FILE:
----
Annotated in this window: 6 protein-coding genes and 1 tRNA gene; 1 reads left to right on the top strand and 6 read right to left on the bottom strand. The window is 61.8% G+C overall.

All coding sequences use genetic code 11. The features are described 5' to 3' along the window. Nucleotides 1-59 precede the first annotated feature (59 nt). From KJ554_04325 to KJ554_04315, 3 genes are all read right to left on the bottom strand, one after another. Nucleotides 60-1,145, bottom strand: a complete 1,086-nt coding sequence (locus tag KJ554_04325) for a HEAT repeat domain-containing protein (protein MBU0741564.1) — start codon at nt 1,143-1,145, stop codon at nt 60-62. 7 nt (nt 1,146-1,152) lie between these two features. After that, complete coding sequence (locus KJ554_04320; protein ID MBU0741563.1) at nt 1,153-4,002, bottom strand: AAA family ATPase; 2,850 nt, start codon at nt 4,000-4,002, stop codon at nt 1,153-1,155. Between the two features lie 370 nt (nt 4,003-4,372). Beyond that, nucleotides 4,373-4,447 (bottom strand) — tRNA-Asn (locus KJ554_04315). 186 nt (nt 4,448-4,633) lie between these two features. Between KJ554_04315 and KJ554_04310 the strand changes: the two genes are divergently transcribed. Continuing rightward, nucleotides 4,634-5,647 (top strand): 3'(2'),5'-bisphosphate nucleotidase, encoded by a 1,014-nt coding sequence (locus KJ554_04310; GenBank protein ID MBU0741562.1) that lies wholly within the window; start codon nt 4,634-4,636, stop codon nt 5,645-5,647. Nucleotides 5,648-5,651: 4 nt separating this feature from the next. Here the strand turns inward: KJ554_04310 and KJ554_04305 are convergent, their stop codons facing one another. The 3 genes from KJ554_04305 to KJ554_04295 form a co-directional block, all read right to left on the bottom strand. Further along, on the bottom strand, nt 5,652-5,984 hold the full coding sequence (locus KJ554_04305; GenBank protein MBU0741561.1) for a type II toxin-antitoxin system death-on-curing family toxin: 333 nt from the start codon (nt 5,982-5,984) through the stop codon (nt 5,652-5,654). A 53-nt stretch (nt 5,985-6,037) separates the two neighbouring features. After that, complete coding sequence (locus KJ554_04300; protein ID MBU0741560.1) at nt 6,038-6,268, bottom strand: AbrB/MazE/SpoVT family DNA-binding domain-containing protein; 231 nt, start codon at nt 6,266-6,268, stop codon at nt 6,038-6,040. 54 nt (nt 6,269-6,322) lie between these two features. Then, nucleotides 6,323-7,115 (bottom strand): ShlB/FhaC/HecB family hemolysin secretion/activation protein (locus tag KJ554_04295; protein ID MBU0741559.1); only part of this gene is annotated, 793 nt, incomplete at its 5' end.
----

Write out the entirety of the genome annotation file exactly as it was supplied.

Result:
Annotated in this window: 6 protein-coding genes and 1 tRNA gene; 1 reads left to right on the top strand and 6 read right to left on the bottom strand. The window is 61.8% G+C overall.

All coding sequences use genetic code 11. The features are described 5' to 3' along the window. Nucleotides 1-59 precede the first annotated feature (59 nt). From KJ554_04325 to KJ554_04315, 3 genes are all read right to left on the bottom strand, one after another. Nucleotides 60-1,145, bottom strand: a complete 1,086-nt coding sequence (locus tag KJ554_04325) for a HEAT repeat domain-containing protein (protein MBU0741564.1) — start codon at nt 1,143-1,145, stop codon at nt 60-62. 7 nt (nt 1,146-1,152) lie between these two features. After that, complete coding sequence (locus KJ554_04320; protein ID MBU0741563.1) at nt 1,153-4,002, bottom strand: AAA family ATPase; 2,850 nt, start codon at nt 4,000-4,002, stop codon at nt 1,153-1,155. Between the two features lie 370 nt (nt 4,003-4,372). Beyond that, nucleotides 4,373-4,447 (bottom strand) — tRNA-Asn (locus KJ554_04315). 186 nt (nt 4,448-4,633) lie between these two features. Between KJ554_04315 and KJ554_04310 the strand changes: the two genes are divergently transcribed. Continuing rightward, nucleotides 4,634-5,647 (top strand): 3'(2'),5'-bisphosphate nucleotidase, encoded by a 1,014-nt coding sequence (locus KJ554_04310; GenBank protein ID MBU0741562.1) that lies wholly within the window; start codon nt 4,634-4,636, stop codon nt 5,645-5,647. Nucleotides 5,648-5,651: 4 nt separating this feature from the next. Here the strand turns inward: KJ554_04310 and KJ554_04305 are convergent, their stop codons facing one another. The 3 genes from KJ554_04305 to KJ554_04295 form a co-directional block, all read right to left on the bottom strand. Further along, on the bottom strand, nt 5,652-5,984 hold the full coding sequence (locus KJ554_04305; GenBank protein MBU0741561.1) for a type II toxin-antitoxin system death-on-curing family toxin: 333 nt from the start codon (nt 5,982-5,984) through the stop codon (nt 5,652-5,654). A 53-nt stretch (nt 5,985-6,037) separates the two neighbouring features. After that, complete coding sequence (locus KJ554_04300; protein ID MBU0741560.1) at nt 6,038-6,268, bottom strand: AbrB/MazE/SpoVT family DNA-binding domain-containing protein; 231 nt, start codon at nt 6,266-6,268, stop codon at nt 6,038-6,040. 54 nt (nt 6,269-6,322) lie between these two features. Then, nucleotides 6,323-7,115 (bottom strand): ShlB/FhaC/HecB family hemolysin secretion/activation protein (locus tag KJ554_04295; protein ID MBU0741559.1); only part of this gene is annotated, 793 nt, incomplete at its 5' end.